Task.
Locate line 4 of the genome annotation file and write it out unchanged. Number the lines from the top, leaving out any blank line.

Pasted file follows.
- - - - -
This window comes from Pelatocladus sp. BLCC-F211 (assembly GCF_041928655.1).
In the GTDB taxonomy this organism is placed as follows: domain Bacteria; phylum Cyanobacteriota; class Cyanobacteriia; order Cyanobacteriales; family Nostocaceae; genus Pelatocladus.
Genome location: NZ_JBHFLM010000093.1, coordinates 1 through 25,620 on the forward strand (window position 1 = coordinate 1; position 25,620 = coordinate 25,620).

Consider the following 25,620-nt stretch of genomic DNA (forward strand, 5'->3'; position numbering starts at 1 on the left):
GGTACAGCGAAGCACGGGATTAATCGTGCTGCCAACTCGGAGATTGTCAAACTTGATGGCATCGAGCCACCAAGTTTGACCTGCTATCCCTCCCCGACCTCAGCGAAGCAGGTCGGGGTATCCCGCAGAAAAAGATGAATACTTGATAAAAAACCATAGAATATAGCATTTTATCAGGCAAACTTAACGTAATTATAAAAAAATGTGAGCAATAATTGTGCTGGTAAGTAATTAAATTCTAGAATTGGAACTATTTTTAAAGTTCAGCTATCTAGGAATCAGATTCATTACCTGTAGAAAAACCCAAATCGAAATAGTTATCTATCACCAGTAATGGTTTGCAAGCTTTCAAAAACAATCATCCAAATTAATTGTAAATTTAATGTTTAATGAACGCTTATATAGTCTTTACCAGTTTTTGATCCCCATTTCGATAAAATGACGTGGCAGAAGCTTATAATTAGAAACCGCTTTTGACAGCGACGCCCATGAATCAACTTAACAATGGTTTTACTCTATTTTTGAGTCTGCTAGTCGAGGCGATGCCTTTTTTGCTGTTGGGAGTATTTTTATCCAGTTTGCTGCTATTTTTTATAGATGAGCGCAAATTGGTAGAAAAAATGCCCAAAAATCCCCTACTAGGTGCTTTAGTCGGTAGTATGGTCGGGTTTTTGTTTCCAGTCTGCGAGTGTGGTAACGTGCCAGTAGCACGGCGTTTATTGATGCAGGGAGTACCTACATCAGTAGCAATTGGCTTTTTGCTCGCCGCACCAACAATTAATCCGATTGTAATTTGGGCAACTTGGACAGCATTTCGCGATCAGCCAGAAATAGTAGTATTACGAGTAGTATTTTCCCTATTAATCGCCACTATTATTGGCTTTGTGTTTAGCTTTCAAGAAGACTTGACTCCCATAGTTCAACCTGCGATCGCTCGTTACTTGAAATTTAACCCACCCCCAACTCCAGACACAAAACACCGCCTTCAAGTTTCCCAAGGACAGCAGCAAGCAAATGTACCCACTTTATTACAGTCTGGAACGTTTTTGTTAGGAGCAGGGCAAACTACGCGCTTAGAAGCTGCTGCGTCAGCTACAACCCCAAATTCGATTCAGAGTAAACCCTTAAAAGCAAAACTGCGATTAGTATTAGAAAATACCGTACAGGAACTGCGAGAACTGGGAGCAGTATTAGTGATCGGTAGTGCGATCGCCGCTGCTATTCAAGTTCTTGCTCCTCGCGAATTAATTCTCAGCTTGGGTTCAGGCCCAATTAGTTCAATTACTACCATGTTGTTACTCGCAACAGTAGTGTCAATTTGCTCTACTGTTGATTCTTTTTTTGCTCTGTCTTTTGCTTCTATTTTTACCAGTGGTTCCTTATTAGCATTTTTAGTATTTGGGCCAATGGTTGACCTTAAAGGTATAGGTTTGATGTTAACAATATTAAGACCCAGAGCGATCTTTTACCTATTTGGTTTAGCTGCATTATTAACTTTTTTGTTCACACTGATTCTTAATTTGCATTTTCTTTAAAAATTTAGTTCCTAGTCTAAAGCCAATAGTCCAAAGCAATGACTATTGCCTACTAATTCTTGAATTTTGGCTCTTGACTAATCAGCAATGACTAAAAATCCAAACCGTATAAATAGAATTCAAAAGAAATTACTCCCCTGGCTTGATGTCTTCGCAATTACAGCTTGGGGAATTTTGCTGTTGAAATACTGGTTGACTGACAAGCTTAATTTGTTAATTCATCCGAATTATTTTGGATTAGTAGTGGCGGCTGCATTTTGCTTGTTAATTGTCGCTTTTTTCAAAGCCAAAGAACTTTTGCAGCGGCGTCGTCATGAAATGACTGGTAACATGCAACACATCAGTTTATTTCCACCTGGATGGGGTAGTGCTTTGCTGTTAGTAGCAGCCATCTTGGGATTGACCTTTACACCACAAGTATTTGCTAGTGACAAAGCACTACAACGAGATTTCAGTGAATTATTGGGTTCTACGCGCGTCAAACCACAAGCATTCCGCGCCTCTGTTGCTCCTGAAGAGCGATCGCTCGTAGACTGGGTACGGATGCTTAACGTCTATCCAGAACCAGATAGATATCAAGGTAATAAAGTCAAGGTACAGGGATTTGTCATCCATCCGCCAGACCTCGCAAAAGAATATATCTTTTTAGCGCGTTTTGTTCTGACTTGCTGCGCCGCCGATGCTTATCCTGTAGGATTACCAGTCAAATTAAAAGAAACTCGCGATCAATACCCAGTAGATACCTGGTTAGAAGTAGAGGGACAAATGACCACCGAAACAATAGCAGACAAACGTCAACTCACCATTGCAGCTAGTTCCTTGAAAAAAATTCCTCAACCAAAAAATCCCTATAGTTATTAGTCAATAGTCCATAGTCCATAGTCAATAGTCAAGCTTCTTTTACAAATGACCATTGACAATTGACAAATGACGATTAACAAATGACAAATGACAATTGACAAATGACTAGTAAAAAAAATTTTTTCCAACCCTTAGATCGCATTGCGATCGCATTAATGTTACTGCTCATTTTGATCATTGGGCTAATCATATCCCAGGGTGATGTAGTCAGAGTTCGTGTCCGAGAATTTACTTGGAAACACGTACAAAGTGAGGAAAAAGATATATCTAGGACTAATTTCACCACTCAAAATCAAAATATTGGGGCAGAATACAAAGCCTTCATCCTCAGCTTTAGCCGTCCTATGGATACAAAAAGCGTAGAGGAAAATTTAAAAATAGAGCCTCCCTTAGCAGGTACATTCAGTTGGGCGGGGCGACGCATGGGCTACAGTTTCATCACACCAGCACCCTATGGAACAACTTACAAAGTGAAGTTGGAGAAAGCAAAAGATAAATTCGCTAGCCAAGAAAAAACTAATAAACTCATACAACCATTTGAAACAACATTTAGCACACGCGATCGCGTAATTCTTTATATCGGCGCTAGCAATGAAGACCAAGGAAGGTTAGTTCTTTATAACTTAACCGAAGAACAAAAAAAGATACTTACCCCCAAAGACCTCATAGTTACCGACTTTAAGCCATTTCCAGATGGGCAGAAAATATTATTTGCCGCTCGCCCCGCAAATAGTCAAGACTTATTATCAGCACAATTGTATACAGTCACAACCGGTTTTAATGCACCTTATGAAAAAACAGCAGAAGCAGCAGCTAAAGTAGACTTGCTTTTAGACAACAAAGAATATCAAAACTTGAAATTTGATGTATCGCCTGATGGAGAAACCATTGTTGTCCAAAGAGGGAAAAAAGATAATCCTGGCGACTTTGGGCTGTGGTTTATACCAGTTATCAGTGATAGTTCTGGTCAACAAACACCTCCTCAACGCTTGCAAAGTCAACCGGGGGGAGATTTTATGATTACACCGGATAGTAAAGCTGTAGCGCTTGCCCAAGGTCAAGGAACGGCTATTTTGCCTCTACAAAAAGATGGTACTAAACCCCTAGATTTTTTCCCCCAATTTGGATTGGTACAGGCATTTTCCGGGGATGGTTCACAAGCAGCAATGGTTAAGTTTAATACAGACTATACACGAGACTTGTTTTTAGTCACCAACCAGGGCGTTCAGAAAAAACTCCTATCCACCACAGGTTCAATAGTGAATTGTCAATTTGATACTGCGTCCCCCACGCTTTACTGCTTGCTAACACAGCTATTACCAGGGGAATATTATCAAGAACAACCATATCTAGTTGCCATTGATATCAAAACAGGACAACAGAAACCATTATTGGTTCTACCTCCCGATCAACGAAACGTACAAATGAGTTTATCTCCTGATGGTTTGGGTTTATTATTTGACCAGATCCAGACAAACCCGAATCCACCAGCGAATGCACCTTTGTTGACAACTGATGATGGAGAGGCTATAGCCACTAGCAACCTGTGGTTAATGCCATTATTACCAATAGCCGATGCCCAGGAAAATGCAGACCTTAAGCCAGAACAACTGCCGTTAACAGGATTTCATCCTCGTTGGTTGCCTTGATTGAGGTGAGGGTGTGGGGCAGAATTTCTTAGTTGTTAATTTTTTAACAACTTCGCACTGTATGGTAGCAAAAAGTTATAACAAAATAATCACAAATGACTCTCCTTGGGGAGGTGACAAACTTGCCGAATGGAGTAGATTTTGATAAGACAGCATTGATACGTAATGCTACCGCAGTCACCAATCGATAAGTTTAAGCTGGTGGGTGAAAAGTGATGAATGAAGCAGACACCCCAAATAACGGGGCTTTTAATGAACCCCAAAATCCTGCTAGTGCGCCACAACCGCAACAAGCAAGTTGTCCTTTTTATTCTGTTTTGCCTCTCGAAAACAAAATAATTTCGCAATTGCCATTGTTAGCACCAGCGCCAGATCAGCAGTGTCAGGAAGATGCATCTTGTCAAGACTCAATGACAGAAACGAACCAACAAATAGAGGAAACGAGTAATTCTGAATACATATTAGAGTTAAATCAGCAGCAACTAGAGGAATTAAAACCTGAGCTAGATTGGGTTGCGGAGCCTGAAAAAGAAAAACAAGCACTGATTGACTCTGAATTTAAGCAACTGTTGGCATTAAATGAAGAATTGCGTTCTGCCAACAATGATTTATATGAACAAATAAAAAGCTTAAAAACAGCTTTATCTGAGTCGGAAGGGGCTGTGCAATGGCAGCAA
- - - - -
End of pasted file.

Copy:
Consider the following 25,620-nt stretch of genomic DNA (forward strand, 5'->3'; position numbering starts at 1 on the left):